CD Reviews – August 2018

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CHRIS RATTIE – PORCH (no label) Chris Rattie’s evolution as a songwriter, singer, musician and artist takes another step forward on Porch, his latest offering with his current band, the New Rebels. His songwriting prowess became known during his years with former State College country rockers The Rustlanders, and his 2013 album All These Things showed Chris baring his soul on changes he was enduring in life and musical career. His songwriting becomes more edgy and acerbic on Porch, as he weaves tales of life-hardening experiences and cynical realities, riding along nine sonic backdrops that blend elements of Americana, roots music, rebel country and hard rock. Playing bass, guitar, harmonica and Wurlitzer, Chris sings those tales with passion, acid and wit, assisted by New Rebels cast members Jason “Junior” Tutwiler on guitar, Forrest Schwartz on drums, and guest singers Natty Lou Race, Kate Twoey (both of Pure Cane Sugar fame) and Cory Neidig (of Grain). A duet featuring Chris and Natty Lou, “My Mountain” opens the album with a happier theme of two souls realizing bliss in a rustic setting. The dual-speed “Sparkling Stars” likewise is joyful, reflecting on happier memories of love and discovery. But uncertainty clouds such love on “Pick Your Pain,” with doubt looming over its future. The sullen “Prisoner 743” tries to pick up the pieces after life in a jail cell, the rowdy and raucous “Country Boy” busts on redneck arrogance, and shadows follow a wayfaring soul on the hard-edged disc-closer “Heading into Darkness,” channeling the Americana-rock styles of John Mellencamp and the Black Crowes. The melodies are cleverly crafted with distinctive arrangements that keep this album sounding fresh throughout. Chris’ vocal performances are riveting, as he invests emotion and grit into each tune; and he and his bandmates blend their instrumental talents well, giving color and personality to the compositions. Recorded, produced, engineered and mixed by Chris with his bandmates, Porch sounds rich and full, enabling the artistry and raw emotion of each song to shine through. Porch shows Chris Rattie’s growth as a songsmith, as he ponders life’s situations, questions and answers, and arrives at realizations and wisdom. (The CD can be obtained through Chris’ website,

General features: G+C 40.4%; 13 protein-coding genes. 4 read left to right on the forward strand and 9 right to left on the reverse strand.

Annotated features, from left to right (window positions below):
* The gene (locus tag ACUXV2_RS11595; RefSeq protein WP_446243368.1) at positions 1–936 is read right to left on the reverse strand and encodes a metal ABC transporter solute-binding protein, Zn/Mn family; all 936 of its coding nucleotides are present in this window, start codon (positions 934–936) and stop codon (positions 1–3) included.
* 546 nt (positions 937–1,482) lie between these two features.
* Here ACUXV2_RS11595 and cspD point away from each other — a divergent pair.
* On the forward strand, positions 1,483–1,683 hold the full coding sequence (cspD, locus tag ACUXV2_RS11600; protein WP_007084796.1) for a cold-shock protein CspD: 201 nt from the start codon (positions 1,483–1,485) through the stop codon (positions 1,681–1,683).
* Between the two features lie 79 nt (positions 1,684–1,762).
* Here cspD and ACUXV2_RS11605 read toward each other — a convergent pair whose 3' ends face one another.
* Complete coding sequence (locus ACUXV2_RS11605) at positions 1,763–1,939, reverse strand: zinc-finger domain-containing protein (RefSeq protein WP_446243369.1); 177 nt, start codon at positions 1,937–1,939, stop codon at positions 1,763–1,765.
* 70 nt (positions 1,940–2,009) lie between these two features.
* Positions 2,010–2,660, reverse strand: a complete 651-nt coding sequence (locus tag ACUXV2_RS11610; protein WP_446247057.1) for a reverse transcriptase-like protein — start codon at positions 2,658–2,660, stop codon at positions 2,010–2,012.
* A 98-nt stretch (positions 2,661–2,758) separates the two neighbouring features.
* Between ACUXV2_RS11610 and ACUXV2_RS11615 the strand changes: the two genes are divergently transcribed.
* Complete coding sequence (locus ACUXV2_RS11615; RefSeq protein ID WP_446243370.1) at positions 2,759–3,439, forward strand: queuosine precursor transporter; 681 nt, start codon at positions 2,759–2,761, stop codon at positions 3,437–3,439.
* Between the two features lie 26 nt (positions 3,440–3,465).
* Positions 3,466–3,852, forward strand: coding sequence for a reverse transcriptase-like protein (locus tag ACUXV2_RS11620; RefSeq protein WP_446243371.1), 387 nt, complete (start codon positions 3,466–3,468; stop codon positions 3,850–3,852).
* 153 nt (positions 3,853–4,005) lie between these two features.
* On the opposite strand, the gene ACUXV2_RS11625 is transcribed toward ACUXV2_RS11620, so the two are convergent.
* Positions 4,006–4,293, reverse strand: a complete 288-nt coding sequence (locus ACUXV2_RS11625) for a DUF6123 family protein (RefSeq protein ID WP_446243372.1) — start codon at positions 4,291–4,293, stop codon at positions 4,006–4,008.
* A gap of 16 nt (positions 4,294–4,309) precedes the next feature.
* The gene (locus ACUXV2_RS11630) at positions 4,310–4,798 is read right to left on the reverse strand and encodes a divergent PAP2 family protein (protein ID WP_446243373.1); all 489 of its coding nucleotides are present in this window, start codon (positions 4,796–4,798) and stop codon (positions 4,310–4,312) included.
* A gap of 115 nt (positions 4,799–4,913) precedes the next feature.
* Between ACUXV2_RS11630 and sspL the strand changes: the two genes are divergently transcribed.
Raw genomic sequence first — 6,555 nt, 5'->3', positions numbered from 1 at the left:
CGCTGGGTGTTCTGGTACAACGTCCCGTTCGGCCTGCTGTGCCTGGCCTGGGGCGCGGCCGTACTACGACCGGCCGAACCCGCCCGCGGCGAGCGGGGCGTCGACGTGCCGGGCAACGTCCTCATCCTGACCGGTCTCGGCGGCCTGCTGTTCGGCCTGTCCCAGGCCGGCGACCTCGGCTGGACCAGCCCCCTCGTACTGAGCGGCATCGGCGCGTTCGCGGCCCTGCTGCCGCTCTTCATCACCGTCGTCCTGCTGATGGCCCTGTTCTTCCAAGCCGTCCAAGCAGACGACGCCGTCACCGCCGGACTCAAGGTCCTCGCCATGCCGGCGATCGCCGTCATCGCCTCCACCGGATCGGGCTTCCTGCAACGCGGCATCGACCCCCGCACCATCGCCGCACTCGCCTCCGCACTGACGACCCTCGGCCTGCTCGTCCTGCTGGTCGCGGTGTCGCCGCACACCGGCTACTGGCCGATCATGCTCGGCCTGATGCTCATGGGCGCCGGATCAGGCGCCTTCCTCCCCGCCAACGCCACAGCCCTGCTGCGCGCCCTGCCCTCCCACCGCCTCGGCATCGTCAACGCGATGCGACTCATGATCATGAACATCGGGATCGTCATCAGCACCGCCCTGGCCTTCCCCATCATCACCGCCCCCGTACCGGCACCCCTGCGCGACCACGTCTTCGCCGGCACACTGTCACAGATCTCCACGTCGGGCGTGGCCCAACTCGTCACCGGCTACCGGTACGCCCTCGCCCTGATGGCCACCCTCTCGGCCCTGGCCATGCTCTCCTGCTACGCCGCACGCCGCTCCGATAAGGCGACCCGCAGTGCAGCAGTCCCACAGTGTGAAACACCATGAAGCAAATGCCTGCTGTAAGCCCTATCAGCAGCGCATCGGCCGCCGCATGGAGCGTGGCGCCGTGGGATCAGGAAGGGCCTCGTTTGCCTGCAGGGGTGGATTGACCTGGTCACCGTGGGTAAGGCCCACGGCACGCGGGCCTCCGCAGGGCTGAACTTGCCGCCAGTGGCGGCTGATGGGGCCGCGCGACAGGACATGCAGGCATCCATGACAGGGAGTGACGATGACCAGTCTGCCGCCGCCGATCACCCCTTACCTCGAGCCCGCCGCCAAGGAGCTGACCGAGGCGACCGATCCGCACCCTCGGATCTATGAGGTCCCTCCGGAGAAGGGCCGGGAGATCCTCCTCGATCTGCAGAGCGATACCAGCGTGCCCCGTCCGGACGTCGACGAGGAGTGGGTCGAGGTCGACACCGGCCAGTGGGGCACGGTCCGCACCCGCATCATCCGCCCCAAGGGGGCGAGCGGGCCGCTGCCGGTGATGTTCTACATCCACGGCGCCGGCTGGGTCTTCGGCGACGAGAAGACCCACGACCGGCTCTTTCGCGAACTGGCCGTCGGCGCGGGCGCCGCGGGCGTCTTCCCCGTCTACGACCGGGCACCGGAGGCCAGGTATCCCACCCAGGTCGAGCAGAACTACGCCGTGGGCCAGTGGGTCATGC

SHATTERED – BLACKOUT SESSIONS (no label) First formed in Greensburg more than a decade ago, Pittsburgh’s Shattered brings a forceful modern rock and metal sound on their second album, Blackout Sessions. Over the disc’s dozen tracks, guitarists Erik Rhodes and Evan Schlegel, bassist Tim Noel and drummer Kevin Dick deliver a contemporary heavy-rocking sound that blends ‘90s and current rock flavors. Their stern backdrops of tough-rocking riffs and beats serve as the launch pad for singer Josh Comp (since replaced by Chris Taylor) to sing and vent rage on songs with mostly personal and confrontational themes. The angry disc-opener “Martyr,” the confrontational “Hell Bent” and “Blame” display a Godsmack-toned toughness, while “Love Hate Obsession” and “Paralyzed” channel a darker Alice In Chains-rooted texture. Shattered explores an acoustic-geared sound and a reflective theme on “Reckoning,” featuring some catchy vocal harmonies, and they also close the album with the acoustic ballad “Silhouette.” The group attempts a trickier, Tool-like arrangement on “Long Walk (Off a Short Pier),” and hammer full throttle on assaults like “These Gates” and “What You Reap.” The song hooks are direct and to the point, and Shattered’s forceful execution makes sure you are paying attention to each tune. Josh Comp’s blend of melody and aggression keeps things fresh and prevents the album from ever sounding routine. Recorded by Gregg Livengood, and produced by Livengood and the group, Blackout Sessions sounds visceral and thunderous, letting Shattered bare their teeth without unnecessary clutter or gloss. Shattered hones their heavy-rocking sound on Blackout Sessions, further defining their hard-hitting foundation and giving fans of current heavy rock a set well worth checking out. (The CD can be obtained through CD Baby,